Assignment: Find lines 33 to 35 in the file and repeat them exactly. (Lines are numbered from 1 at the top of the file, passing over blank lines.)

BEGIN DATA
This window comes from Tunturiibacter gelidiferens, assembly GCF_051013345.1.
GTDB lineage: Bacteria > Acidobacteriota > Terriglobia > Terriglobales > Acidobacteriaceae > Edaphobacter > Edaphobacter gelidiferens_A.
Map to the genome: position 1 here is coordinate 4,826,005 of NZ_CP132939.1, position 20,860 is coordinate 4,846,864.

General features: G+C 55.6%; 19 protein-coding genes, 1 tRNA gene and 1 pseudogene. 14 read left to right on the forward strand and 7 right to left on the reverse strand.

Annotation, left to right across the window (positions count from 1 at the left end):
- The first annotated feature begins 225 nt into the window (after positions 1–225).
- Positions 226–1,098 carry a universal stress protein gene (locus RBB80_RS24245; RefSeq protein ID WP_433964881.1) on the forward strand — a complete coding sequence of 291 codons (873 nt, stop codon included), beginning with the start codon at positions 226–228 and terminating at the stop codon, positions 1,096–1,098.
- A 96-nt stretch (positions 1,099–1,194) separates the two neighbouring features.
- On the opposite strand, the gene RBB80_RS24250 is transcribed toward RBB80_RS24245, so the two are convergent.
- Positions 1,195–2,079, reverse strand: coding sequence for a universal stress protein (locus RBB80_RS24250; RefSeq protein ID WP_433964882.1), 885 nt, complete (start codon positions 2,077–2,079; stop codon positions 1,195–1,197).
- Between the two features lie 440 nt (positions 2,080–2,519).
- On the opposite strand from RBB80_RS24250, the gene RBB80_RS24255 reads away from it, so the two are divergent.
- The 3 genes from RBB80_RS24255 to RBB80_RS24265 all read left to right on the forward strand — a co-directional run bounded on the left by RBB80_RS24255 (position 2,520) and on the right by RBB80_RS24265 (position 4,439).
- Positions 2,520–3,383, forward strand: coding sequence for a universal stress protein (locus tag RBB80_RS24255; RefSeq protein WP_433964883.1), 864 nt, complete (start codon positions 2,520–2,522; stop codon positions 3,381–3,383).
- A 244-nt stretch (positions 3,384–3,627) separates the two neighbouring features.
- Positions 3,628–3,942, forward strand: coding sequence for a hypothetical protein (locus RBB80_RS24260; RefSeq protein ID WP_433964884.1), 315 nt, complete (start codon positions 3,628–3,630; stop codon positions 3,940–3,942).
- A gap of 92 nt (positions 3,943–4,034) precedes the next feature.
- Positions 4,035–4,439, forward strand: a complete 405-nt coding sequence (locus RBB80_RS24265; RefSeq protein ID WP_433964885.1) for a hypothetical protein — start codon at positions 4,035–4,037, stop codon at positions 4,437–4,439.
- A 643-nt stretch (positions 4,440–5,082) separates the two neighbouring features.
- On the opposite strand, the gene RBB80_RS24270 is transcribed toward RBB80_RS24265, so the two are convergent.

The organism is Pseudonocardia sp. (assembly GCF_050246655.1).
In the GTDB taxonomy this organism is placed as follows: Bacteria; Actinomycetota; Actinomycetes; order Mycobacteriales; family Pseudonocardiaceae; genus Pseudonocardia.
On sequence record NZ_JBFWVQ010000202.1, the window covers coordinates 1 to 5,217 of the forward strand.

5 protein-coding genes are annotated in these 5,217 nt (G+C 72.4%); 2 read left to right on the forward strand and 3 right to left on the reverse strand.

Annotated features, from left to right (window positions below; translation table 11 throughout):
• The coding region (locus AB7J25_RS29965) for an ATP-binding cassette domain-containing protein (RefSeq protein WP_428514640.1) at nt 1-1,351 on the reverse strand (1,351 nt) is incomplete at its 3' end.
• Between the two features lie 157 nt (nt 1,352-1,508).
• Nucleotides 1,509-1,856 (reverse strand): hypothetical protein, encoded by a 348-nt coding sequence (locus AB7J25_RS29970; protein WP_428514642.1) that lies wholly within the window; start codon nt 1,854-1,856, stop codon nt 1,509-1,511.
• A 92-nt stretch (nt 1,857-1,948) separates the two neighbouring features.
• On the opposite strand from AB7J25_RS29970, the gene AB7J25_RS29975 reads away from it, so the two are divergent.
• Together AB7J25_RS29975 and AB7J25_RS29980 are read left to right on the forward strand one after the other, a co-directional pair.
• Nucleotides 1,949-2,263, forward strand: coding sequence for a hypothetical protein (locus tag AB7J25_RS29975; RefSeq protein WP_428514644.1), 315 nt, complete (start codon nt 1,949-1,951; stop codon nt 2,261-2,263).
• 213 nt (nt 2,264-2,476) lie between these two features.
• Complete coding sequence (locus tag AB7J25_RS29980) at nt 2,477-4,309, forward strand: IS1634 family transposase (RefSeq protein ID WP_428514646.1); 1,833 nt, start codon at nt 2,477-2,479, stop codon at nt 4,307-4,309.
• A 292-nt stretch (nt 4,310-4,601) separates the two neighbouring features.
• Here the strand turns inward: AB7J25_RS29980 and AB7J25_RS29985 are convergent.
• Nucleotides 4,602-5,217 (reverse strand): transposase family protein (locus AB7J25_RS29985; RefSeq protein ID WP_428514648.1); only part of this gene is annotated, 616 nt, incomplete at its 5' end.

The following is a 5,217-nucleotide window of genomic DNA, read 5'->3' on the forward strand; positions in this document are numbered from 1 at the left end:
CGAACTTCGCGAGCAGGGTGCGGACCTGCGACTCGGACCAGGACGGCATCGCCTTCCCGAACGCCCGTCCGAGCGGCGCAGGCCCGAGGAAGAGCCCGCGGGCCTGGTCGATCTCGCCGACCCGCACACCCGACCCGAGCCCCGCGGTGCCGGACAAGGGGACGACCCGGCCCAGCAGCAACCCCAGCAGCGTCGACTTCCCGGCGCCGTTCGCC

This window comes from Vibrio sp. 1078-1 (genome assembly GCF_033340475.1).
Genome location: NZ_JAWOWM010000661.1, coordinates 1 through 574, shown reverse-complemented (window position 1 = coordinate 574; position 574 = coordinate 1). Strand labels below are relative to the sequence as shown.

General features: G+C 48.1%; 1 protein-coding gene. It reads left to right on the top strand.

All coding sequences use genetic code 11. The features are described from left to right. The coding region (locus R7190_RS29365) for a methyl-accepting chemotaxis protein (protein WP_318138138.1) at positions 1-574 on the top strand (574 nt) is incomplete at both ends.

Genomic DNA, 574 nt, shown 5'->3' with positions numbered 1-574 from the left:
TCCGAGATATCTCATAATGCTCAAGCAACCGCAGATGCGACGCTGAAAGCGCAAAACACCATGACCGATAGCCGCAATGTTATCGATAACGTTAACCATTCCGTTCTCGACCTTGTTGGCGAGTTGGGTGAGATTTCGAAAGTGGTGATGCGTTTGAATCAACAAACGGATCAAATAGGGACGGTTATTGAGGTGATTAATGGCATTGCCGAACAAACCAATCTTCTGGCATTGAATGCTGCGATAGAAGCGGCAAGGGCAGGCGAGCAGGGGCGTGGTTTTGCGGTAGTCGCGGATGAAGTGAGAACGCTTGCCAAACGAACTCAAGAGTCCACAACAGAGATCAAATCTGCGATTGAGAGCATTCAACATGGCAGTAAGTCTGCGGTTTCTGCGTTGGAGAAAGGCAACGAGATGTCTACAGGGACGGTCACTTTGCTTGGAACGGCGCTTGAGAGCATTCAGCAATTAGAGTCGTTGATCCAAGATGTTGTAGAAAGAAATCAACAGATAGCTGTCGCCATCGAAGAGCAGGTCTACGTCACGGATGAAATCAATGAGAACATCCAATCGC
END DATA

• 213 nt (nt 2,264-2,476) lie between these two features.
• Complete coding sequence (locus tag AB7J25_RS29980) at nt 2,477-4,309, forward strand: IS1634 family transposase (RefSeq protein ID WP_428514646.1); 1,833 nt, start codon at nt 2,477-2,479, stop codon at nt 4,307-4,309.
• A 292-nt stretch (nt 4,310-4,601) separates the two neighbouring features.